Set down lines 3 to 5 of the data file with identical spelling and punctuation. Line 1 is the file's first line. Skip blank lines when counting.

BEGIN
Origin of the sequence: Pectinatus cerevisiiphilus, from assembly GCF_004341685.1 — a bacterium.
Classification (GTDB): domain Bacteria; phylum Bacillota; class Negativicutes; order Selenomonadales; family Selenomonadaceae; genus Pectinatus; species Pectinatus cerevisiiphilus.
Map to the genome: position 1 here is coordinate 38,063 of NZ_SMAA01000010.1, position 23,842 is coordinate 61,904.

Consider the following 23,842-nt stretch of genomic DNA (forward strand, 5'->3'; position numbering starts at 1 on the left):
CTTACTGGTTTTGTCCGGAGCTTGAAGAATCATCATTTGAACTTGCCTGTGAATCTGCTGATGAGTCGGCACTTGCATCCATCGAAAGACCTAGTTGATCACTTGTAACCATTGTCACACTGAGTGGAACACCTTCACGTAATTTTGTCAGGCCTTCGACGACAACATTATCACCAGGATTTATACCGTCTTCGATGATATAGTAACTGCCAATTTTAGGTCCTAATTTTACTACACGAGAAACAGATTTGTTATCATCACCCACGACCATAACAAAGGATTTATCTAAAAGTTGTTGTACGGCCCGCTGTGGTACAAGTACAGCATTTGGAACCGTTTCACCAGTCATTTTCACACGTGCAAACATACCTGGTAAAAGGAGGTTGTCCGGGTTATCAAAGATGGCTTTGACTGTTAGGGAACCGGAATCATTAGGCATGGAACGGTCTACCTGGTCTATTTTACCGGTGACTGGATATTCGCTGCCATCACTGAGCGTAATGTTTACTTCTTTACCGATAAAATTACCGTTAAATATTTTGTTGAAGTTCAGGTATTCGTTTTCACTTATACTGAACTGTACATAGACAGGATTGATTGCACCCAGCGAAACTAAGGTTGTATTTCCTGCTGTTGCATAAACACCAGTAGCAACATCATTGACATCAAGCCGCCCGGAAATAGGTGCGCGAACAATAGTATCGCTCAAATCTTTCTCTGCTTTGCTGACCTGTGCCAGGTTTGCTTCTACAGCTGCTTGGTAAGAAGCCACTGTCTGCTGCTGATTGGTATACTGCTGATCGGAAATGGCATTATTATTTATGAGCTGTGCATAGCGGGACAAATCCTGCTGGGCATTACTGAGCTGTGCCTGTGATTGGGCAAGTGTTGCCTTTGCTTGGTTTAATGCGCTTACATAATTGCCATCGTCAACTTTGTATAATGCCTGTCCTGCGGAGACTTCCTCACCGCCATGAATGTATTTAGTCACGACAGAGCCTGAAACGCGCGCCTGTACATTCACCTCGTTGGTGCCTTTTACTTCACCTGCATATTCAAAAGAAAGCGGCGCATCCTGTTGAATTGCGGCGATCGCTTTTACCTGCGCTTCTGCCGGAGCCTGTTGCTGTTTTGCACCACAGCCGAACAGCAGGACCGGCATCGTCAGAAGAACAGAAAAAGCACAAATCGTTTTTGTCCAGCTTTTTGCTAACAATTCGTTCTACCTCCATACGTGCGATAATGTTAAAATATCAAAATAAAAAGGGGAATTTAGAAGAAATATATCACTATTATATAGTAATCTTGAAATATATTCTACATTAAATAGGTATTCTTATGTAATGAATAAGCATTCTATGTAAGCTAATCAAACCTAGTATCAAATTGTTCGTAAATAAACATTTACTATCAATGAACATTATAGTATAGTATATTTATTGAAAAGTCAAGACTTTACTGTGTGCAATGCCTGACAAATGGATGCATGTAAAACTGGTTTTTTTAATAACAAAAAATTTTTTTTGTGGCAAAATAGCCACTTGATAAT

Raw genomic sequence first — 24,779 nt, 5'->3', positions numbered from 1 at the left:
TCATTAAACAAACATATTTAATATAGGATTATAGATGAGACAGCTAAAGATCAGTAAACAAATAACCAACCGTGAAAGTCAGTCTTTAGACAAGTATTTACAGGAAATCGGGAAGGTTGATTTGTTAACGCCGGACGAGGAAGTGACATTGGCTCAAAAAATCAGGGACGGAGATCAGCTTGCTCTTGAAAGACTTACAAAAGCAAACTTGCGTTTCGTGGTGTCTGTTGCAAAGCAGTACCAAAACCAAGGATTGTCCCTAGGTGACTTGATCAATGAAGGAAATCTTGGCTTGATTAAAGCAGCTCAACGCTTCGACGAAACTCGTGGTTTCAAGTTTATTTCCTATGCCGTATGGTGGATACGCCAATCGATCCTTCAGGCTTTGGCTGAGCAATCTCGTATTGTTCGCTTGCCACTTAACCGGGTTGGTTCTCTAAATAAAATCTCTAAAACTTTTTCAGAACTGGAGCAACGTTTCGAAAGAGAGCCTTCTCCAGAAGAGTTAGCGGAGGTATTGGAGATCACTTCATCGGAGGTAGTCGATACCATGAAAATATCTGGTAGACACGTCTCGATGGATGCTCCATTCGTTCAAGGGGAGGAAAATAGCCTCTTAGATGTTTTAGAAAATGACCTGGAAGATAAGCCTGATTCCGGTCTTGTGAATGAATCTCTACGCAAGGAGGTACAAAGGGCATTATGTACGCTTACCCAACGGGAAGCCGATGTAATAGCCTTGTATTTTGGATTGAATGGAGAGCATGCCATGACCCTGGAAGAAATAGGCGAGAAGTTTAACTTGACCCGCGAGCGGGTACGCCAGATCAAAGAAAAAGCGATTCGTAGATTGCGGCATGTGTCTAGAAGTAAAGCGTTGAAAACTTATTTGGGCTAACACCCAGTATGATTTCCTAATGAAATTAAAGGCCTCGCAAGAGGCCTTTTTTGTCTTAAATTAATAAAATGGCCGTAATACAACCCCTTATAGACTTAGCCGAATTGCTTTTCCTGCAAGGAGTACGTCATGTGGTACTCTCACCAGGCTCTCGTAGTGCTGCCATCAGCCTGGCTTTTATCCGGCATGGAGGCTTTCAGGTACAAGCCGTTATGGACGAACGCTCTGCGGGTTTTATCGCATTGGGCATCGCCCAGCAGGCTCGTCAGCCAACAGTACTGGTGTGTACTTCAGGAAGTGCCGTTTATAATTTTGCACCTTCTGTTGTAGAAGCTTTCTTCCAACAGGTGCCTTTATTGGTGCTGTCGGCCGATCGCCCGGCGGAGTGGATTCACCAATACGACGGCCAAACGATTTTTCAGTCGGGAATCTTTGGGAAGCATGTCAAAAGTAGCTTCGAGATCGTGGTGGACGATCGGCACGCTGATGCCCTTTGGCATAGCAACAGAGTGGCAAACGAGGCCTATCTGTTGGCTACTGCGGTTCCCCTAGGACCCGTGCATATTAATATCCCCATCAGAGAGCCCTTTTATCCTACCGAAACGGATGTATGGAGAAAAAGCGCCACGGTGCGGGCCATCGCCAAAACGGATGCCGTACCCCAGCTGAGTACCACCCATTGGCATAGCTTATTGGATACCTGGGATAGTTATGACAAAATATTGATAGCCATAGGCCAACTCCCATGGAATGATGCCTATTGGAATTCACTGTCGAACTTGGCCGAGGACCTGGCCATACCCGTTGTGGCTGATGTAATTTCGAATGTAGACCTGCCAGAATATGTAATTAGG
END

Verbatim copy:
Map to the genome: position 1 here is coordinate 38,063 of NZ_SMAA01000010.1, position 23,842 is coordinate 61,904.

Consider the following 23,842-nt stretch of genomic DNA (forward strand, 5'->3'; position numbering starts at 1 on the left):
CTTACTGGTTTTGTCCGGAGCTTGAAGAATCATCATTTGAACTTGCCTGTGAATCTGCTGATGAGTCGGCACTTGCATCCATCGAAAGACCTAGTTGATCACTTGTAACCATTGTCACACTGAGTGGAACACCTTCACGTAATTTTGTCAGGCCTTCGACGACAACATTATCACCAGGATTTATACCGTCTTCGATGATATAGTAACTGCCAATTTTAGGTCCTAATTTTACTACACGAGAAACAGATTTGTTATCATCACCCACGACCATAACAAAGGATTTATCTAAAAGTTGTTGTACGGCCCGCTGTGGTACAAGTACAGCATTTGGAACCGTTTCACCAGTCATTTTCACACGTGCAAACATACCTGGTAAAAGGAGGTTGTCCGGGTTATCAAAGATGGCTTTGACTGTTAGGGAACCGGAATCATTAGGCATGGAACGGTCTACCTGGTCTATTTTACCGGTGACTGGATATTCGCTGCCATCACTGAGCGTAATGTTTACTTCTTTACCGATAAAATTACCGTTAAATATTTTGTTGAAGTTCAGGTATTCGTTTTCACTTATACTGAACTGTACATAGACAGGATTGATTGCACCCAGCGAAACTAAGGTTGTATTTCCTGCTGTTGCATAAACACCAGTAGCAACATCATTGACATCAAGCCGCCCGGAAATAGGTGCGCGAACAATAGTATCGCTCAAATCTTTCTCTGCTTTGCTGACCTGTGCCAGGTTTGCTTCTACAGCTGCTTGGTAAGAAGCCACTGTCTGCTGCTGATTGGTATACTGCTGATCGGAAATGGCATTATTATTTATGAGCTGTGCATAGCGGGACAAATCCTGCTGGGCATTACTGAGCTGTGCCTGTGATTGGGCAAGTGTTGCCTTTGCTTGGTTTAATGCGCTTACATAATTGCCATCGTCAACTTTGTATAATGCCTGTCCTGCGGAGACTTCCTCACCGCCATGAATGTATTTAGTCACGACAGAGCCTGAAACGCGCGCCTGTACATTCACCTCGTTGGTGCCTTTTACTTCACCTGCATATTCAAAAGAAAGCGGCGCATCCTGTTGAATTGCGGCGATCGCTTTTACCTGCGCTTCTGCCGGAGCCTGTTGCTGTTTTGCACCACAGCCGAACAGCAGGACCGGCATCGTCAGAAGAACAGAAAAAGCACAAATCGTTTTTGTCCAGCTTTTTGCTAACAATTCGTTCTACCTCCATACGTGCGATAATGTTAAAATATCAAAATAAAAAGGGGAATTTAGAAGAAATATATCACTATTATATAGTAATCTTGAAATATATTCTACATTAAATAGGTATTCTTATGTAATGAATAAGCATTCTATGTAAGCTAATCAAACCTAGTATCAAATTGTTCGTAAATAAACATTTACTATCAATGAACATTATAGTATAGTATATTTATTGAAAAGTCAAGACTTTACTGTGTGCAATGCCTGACAAATGGATGCATGTAAAACTGGTTTTTTTAATAACAAAAAATTTTTTTTGTGGCAAAATAGCCACTTGATAAT